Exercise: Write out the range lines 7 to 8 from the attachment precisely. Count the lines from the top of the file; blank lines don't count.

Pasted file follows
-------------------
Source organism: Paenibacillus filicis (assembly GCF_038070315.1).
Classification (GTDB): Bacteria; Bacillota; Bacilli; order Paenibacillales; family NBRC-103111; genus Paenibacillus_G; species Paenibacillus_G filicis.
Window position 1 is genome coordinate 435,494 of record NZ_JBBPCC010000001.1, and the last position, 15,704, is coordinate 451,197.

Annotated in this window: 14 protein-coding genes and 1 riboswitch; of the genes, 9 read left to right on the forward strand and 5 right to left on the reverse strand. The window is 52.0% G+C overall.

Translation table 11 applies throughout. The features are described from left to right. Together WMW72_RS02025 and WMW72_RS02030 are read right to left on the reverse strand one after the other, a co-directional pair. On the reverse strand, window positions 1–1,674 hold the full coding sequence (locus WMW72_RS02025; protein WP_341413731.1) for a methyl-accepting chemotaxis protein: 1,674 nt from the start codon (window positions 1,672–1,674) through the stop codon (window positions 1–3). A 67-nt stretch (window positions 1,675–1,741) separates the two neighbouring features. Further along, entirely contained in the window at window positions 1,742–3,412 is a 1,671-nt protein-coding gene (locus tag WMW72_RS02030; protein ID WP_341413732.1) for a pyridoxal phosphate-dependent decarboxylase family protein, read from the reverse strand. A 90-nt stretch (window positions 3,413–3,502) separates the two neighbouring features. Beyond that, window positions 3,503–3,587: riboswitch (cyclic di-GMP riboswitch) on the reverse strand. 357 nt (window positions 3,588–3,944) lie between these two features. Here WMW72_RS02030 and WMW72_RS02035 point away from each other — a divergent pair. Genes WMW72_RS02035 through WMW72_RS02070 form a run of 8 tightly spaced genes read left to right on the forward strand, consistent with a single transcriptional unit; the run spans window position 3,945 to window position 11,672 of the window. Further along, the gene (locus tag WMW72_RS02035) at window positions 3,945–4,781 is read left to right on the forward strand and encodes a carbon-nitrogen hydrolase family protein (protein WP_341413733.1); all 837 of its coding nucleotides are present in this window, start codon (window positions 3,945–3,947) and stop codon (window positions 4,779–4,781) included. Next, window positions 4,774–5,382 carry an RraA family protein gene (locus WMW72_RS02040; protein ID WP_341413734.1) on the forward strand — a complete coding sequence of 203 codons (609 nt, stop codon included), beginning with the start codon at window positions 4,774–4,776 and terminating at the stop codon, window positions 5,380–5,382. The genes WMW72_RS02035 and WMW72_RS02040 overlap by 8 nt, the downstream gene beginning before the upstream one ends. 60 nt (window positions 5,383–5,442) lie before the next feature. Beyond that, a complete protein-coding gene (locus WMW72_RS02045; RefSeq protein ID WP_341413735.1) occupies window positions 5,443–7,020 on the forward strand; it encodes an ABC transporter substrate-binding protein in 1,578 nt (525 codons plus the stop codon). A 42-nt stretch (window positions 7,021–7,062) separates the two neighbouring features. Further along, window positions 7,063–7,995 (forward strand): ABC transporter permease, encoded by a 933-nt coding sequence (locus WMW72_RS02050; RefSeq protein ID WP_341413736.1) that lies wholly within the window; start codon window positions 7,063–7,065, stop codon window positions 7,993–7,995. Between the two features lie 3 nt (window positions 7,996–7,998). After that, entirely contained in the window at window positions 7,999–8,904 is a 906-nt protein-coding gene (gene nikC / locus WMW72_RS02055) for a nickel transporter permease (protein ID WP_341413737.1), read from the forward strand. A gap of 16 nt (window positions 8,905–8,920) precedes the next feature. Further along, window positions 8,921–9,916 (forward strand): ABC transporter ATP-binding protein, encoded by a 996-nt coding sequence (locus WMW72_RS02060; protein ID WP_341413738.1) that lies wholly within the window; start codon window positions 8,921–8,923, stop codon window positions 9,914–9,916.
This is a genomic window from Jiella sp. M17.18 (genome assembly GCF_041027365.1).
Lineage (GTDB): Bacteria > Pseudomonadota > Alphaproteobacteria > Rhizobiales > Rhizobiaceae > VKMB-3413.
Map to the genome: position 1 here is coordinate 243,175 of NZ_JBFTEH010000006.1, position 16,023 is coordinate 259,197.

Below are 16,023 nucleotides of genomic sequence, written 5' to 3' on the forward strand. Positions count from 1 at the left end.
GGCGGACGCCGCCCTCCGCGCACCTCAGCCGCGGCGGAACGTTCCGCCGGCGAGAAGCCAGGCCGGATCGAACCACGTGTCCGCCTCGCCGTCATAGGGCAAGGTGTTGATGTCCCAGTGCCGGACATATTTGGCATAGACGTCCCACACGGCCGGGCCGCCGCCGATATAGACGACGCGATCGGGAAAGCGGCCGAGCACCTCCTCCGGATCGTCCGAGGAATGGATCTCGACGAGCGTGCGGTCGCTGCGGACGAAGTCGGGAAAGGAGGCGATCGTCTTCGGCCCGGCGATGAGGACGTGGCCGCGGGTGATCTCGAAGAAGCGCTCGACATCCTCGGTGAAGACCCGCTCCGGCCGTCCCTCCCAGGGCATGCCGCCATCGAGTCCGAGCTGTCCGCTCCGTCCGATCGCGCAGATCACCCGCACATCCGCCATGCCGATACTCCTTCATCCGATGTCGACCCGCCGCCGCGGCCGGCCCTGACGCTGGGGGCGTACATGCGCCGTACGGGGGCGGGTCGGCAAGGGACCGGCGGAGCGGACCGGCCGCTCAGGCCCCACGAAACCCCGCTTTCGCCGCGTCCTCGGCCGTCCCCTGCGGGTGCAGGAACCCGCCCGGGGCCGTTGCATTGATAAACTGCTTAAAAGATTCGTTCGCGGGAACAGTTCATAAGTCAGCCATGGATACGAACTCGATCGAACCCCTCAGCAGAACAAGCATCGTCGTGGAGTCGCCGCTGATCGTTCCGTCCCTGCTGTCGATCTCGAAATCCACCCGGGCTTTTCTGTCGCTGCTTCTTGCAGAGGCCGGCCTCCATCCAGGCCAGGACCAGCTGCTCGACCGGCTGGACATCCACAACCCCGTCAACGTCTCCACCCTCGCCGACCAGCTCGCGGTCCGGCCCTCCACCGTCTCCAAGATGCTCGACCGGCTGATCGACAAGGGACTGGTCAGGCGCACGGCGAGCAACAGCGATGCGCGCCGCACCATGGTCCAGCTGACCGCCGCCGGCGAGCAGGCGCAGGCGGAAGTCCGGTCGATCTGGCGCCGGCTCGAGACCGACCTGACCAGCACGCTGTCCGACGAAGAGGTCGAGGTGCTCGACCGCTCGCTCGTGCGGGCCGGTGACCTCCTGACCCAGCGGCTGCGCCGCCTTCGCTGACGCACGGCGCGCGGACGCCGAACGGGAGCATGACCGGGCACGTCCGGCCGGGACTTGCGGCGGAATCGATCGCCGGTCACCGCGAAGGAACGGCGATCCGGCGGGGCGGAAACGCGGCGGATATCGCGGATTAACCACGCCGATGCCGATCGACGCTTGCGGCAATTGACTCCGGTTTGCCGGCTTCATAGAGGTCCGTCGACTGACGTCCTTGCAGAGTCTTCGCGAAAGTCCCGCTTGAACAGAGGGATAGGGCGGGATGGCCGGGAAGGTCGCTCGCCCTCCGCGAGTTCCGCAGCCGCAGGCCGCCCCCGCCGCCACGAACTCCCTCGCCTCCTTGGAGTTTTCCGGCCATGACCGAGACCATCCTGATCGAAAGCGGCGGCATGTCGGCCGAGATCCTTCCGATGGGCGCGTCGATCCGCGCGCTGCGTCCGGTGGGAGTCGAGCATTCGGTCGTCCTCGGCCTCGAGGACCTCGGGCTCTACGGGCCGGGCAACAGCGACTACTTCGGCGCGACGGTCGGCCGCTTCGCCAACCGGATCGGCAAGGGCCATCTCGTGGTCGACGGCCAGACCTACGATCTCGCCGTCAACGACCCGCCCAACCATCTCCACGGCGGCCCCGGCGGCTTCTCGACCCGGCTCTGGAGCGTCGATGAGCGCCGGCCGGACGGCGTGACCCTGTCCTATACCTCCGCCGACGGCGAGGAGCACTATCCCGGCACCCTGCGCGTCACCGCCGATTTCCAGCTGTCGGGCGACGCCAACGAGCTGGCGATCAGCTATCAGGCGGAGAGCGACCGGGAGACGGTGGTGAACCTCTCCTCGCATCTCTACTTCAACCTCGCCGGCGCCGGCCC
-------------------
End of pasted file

Lineage (GTDB): Bacteria > Pseudomonadota > Alphaproteobacteria > Rhizobiales > Rhizobiaceae > VKMB-3413.
Map to the genome: position 1 here is coordinate 243,175 of NZ_JBFTEH010000006.1, position 16,023 is coordinate 259,197.